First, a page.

10 Highest Lakes in the World

Hiking at a scenic mountain lake

Jordan Siemens/Getty Images 

A lake is a a body of fresh or salt water, normally found in a basin (a sunken area or one with lower elevation than the area surrounding it) surrounded by land. Lakes can be formed naturally via several different Earth physical processes, or they can be artificially created by humans, such as in old mining craters.

Earth is home to hundreds of thousands of lakes that vary in size, type, and location. Some of these lakes are located in very low elevations, while others are high in mountain ranges. This list features the Earth's 10 highest lakes is arranged by their altitude. Interestingly, some of the highest are only temporary lakes, as they exist in extreme locations in mountains, glaciers, and volcanoes and consequently freeze solid in the winter.

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Ojos del Salado

Laguna verde

 Cesar Hugo Storero/Getty Images

Elevation: 20,965 feet (6,390 m)

Location: Chile and Argentina

Ojos del Salado is the world's highest active volcano as well as the world's highest lake. The lake is on its eastern face.

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Lhagba Pool (extinct)

Old tibetan woman in traditional dress, Tibet

Matteo Colombo/Getty Images

Elevation: 20,892 feet (6,368 m)

Location: Tibet

The Llagba Pool, located a few miles north of Mount Everest, was once considered the second-highest lake. However, satellite images from 2014 showed that the lake has dried out. Llagba Pool is now considered extinct. 

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Changtse Pool

Everest mountain view on top of Kalapattar view point at night, Everest region, Nepal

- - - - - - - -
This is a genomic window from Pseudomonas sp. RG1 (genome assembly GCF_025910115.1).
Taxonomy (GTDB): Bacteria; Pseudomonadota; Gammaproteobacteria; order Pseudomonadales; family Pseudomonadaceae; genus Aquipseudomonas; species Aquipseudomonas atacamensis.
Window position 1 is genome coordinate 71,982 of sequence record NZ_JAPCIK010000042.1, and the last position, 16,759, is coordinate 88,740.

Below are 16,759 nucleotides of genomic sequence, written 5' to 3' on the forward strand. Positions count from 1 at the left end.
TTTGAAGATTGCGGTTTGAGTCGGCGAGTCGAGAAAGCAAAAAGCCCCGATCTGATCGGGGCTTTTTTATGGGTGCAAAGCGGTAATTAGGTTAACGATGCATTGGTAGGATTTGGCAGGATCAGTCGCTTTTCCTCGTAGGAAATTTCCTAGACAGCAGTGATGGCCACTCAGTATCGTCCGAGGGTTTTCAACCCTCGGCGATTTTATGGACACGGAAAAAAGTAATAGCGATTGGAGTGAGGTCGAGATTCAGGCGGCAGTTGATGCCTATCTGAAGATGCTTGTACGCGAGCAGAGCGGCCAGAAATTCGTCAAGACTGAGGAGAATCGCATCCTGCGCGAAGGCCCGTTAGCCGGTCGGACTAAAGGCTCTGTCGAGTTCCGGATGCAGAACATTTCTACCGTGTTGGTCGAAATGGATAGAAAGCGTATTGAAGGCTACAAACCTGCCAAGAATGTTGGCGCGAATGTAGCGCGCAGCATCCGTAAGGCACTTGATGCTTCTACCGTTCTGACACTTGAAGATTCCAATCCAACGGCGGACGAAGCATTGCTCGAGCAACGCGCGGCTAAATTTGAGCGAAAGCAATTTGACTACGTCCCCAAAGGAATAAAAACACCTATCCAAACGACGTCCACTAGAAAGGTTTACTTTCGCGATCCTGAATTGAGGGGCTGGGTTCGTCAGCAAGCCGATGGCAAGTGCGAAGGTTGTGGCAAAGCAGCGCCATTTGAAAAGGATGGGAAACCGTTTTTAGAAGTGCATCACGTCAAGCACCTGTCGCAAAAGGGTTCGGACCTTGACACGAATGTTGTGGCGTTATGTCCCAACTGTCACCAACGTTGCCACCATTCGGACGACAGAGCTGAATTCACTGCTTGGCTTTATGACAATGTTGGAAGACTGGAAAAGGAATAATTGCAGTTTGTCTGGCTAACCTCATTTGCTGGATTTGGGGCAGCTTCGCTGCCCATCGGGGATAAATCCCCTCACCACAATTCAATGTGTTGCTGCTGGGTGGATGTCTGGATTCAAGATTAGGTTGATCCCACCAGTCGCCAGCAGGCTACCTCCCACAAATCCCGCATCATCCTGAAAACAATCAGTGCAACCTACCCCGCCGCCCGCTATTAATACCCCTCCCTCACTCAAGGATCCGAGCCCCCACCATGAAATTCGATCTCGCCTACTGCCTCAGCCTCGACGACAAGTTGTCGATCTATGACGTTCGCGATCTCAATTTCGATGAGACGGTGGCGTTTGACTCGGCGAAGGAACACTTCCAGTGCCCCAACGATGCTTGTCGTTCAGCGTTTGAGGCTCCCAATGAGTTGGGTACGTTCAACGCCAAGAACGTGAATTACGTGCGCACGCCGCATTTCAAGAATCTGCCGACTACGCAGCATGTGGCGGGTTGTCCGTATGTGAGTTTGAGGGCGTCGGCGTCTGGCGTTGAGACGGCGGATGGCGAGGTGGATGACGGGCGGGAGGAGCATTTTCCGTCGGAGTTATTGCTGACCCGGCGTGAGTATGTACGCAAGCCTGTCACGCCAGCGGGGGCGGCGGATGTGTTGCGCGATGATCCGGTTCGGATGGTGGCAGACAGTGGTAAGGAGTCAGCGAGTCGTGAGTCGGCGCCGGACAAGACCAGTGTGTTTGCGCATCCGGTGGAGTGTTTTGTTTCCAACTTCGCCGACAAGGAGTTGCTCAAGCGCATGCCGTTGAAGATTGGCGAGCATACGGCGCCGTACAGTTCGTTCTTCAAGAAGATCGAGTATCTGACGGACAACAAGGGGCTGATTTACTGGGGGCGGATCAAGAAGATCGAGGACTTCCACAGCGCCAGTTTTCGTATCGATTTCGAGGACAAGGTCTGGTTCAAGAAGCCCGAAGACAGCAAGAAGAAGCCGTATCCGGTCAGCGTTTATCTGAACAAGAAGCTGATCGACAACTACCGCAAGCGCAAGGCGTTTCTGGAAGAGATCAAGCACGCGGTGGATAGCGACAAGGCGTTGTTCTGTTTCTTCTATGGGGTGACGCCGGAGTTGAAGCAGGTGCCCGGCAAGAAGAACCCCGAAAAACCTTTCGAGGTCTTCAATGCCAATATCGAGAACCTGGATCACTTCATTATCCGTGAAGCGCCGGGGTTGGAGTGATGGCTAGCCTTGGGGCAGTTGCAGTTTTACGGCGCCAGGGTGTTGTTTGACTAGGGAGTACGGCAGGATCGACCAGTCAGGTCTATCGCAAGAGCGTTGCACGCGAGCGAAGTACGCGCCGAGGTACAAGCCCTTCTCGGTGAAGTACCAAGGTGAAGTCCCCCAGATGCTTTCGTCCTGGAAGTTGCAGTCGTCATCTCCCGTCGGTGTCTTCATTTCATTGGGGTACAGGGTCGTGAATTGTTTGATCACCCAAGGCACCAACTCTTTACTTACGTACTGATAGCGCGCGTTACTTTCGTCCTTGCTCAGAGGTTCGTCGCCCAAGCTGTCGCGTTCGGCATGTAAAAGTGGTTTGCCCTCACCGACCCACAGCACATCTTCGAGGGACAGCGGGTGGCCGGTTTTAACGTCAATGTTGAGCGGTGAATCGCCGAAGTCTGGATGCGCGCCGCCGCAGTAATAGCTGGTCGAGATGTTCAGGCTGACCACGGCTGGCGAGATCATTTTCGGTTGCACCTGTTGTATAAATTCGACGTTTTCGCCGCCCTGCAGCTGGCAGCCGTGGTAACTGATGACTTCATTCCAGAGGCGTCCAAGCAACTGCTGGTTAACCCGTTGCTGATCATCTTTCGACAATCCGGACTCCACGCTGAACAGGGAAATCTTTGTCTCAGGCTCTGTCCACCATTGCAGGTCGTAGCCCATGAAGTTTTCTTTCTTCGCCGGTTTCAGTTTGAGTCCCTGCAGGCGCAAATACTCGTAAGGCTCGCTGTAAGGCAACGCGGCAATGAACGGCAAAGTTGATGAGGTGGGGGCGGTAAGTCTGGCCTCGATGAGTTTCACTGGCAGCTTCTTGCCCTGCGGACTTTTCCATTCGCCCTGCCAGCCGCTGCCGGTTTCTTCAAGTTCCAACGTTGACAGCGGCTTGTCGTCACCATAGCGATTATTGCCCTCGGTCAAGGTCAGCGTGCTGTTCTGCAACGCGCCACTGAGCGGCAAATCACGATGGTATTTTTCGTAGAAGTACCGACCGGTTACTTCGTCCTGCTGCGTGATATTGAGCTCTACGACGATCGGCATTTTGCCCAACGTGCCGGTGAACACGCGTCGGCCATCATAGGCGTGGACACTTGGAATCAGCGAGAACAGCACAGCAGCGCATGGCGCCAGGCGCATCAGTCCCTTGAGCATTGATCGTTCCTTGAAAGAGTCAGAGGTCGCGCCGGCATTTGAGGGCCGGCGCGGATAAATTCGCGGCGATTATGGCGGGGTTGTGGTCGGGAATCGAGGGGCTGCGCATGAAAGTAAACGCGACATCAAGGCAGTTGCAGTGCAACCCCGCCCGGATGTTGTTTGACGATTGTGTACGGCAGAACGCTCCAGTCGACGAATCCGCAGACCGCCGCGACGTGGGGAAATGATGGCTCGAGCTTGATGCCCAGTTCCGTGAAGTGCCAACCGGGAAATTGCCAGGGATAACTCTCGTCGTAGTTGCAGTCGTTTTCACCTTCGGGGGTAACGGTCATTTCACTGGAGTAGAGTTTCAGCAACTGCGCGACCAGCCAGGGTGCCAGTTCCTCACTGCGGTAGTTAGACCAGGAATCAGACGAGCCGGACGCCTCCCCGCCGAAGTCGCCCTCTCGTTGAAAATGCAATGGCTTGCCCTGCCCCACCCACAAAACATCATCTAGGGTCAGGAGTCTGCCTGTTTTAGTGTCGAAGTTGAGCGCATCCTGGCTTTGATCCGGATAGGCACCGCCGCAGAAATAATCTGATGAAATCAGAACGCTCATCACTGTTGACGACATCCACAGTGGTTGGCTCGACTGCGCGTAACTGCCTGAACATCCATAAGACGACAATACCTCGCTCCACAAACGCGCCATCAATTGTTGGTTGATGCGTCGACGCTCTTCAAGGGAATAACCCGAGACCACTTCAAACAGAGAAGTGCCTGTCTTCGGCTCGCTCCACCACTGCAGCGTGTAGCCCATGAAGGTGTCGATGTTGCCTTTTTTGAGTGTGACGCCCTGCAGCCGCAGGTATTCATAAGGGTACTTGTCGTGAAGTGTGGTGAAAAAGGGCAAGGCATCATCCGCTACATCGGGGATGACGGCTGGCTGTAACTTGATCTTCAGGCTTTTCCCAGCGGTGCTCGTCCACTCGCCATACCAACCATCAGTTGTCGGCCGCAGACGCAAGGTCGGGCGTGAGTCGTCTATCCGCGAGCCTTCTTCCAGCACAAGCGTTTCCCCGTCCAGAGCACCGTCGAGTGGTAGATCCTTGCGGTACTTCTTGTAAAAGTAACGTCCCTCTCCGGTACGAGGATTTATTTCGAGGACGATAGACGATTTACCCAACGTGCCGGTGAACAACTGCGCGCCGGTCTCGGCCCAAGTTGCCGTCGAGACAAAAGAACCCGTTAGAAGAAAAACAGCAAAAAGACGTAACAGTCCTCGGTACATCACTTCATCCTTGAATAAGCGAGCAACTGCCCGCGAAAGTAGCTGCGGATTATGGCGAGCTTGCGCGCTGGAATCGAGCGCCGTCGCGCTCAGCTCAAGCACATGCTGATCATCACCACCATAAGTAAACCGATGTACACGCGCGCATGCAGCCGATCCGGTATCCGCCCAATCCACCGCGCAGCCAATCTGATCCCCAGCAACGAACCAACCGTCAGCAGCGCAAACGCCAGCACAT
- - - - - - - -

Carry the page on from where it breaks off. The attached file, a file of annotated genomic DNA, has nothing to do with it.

Punnawit Suwuttananun/Getty Images

Elevation: 20,394 feet (6,216 m)

Location: Tibet

Changtse Pool is meltwater that has developed in the Changtse (Beifeng) Glacier, near Mount Everest.

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East Rongbuk Pool

Rongbuk valley

 Ocrambo/Wikimedia Commons

Elevation: 20,013 feet (6,100 m)

Location: Tibet

The East Rongbuk Pool is similar to the Changtse; it's a temporary lake of meltwater high in the Himalayas.

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Acamarachi Pool

Image of the Acamarachi Pool

Valerio Pillar / CC BY-SA 20

Elevation: 19,520 feet (5,950 m)

Location: Chile

The stratovolcano containing the lake, also known as Cerro Pili, may be extinct.

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Cerro Walter Penck/Cerro Cazadero/Cerro Tipas

Atacama, Chile

 Peter Giovannini/Getty Images

Elevation: 19,357 feet estimated (5,900 m)

Location: Argentina

Cerro Walter Penck (aka Cerro Cazadero or Cerro Tipas) is just southwest of Ojos del Salado.

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Tres Cruces Norte

Atacama, Chile

 Peter Giovannini/Getty Images

Elevation: 6,206 m (20,361 ft)

Location: Chile

Nevado de Tres Cruces volcano last erupted 28,000 years ago. The north face is where the lagoon sits, part of the larger national park.

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Lake Licancbur

Crater Lake of Licancabur, Chile

Albert Backer/Wikimedia Commons

Elevation: 19,410 feet (5,916 m)

Location: Bolivia and Chile

High Andean lakes such as Lake Licancbur are analgous to Martian lakes as the surface of the red planet dried up and are being studied as such. Lake Licancbur is near the Atacama Desert.

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Aguas Calientes

Machu Picchu Sunrise

 Stanley Chen Xi, landscape and architecture photographer/Getty Images

Elevation: 19,130 feet (5,831 m)

Location: Chile

The name likely comes from the volcano-warmed waters; the lake is a crater lake at the volcano's summit.

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Ridonglabo Lake

Valley near Mt Evest Base Camp.

 Sean Caffrey/Getty Images

Elevation: 19,032 feet (5,801 m)

Location: Tibet

Ridonglabo Lake is also in Mount Everest's neighborhood, at 8.7 miles (14 km) northeast of the peak.